On this day in 1864, at the Battle of Ezra Church, Georgia, Confederates under General John Bell Hood make a third attempt to break General William T. Sherman’s hold on Atlanta. Like the first two, this attack failed, destroying the Confederate Army of Tennessee’s offensive capabilities.
Hood had replaced Joseph Johnston as commander of the Army of Tennessee on July 18, 1864, because Johnston had failed to keep Sherman away from Atlanta. Upon assuming command of the army, Hood quickly scrapped Johnston’s defensive strategy and attacked Sherman, first on July 20 at the Battle of Peachtree Creek, and then on July 22 at the Battle of Atlanta. Both attacks failed, but that did not deter Hood from making another attempt to break the Union hold on the important Southern city.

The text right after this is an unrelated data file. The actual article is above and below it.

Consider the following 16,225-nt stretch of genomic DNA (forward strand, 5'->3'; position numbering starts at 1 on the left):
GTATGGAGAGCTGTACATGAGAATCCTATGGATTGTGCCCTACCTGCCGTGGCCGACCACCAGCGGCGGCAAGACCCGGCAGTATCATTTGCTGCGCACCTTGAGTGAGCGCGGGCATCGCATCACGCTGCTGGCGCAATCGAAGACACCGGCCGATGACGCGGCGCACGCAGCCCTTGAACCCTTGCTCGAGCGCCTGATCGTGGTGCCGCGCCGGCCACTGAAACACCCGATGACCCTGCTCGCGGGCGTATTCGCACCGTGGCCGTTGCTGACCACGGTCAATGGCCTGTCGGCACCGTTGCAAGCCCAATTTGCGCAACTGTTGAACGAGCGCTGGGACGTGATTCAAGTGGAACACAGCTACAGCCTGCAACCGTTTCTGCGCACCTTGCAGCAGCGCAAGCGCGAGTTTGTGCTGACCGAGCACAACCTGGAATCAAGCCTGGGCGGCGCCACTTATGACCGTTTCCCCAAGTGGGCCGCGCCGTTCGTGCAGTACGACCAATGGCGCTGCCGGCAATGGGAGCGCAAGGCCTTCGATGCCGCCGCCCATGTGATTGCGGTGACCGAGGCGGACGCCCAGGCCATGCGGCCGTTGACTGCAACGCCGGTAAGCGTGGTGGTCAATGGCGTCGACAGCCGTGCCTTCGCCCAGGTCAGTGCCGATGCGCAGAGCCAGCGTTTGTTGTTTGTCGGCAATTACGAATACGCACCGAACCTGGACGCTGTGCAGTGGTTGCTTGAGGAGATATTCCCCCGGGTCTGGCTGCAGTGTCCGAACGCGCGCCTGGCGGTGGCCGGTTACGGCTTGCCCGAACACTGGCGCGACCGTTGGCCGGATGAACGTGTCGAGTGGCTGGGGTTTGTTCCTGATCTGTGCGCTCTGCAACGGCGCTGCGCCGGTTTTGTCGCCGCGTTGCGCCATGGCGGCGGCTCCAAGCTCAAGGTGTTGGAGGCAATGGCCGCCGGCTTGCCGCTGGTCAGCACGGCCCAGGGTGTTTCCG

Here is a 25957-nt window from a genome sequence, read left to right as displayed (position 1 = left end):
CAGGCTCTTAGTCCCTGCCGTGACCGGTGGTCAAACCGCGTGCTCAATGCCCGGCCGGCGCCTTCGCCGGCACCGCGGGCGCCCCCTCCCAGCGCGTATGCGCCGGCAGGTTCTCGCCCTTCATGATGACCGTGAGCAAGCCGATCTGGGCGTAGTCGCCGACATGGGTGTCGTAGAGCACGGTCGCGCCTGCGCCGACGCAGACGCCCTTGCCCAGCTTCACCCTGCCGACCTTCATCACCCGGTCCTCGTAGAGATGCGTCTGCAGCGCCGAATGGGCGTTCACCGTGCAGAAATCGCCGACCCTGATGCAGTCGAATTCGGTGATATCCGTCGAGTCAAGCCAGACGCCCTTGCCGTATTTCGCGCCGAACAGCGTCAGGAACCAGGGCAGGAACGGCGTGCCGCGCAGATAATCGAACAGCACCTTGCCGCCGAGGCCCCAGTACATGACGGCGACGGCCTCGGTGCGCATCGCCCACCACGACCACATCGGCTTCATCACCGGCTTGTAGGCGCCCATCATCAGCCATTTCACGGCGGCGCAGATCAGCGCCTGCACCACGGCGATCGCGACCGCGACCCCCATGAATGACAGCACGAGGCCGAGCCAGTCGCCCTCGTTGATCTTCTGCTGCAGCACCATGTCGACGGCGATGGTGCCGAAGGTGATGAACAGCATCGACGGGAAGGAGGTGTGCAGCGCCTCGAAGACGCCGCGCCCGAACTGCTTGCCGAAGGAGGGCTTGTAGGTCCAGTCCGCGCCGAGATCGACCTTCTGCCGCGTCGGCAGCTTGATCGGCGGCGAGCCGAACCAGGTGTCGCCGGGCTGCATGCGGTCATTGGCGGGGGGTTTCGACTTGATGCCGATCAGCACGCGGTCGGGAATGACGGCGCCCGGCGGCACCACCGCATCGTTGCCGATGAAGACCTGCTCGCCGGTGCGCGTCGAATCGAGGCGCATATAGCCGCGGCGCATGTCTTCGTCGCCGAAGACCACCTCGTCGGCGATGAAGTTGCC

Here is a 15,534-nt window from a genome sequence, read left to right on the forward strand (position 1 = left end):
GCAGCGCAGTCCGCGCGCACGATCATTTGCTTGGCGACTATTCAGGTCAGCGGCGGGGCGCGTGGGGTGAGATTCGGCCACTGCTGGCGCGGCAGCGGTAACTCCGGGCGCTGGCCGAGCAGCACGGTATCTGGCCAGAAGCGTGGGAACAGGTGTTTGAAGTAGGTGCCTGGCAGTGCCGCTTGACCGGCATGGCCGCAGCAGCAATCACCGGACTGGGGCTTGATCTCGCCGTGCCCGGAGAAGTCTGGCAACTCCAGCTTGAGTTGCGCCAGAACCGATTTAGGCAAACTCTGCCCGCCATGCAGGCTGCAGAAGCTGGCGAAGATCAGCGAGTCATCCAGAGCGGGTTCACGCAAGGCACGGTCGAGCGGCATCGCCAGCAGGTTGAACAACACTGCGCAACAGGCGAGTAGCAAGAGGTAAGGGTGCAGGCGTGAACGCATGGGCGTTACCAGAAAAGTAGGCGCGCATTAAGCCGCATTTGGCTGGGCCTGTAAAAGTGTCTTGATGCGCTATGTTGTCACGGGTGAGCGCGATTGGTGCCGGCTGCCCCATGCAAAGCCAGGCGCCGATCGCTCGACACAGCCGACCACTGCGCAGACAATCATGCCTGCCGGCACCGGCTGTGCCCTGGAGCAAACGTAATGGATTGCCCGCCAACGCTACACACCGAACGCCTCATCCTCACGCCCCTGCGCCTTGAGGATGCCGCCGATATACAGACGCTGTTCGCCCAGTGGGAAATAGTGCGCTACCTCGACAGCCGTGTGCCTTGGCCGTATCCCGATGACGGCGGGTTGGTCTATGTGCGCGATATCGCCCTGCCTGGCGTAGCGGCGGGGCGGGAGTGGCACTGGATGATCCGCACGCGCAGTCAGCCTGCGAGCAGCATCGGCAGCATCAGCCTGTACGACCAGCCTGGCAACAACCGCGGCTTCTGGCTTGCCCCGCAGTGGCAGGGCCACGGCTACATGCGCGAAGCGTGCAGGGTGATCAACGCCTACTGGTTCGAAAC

When Sherman sent General Oliver O. Howard southeast of Atlanta to cut the Macon and Western Railroad, one of the remaining supply lines, Hood sent Stephen D. Lee’s corps to block the move. Lee attacked at Ezra Church, but the battle did not go as planned for the Confederates. Instead of striking the Union flank, Lee’s corps hit the Union center, where the Yankee troops were positioned behind barricades made from logs and pews taken from the church. Throughout the afternoon, Lee made several attacks on the Union lines. Each was turned back, and Lee was not able to get around the Union flank.
The battle was costly for an army that was already outnumbered. Lee lost 3,000 men to the Union’s 630. More important, Hood lost his offensive capability. For the next month, he could do no more than sit in trenches around Atlanta and wait for Sherman to deal him the knockout blow.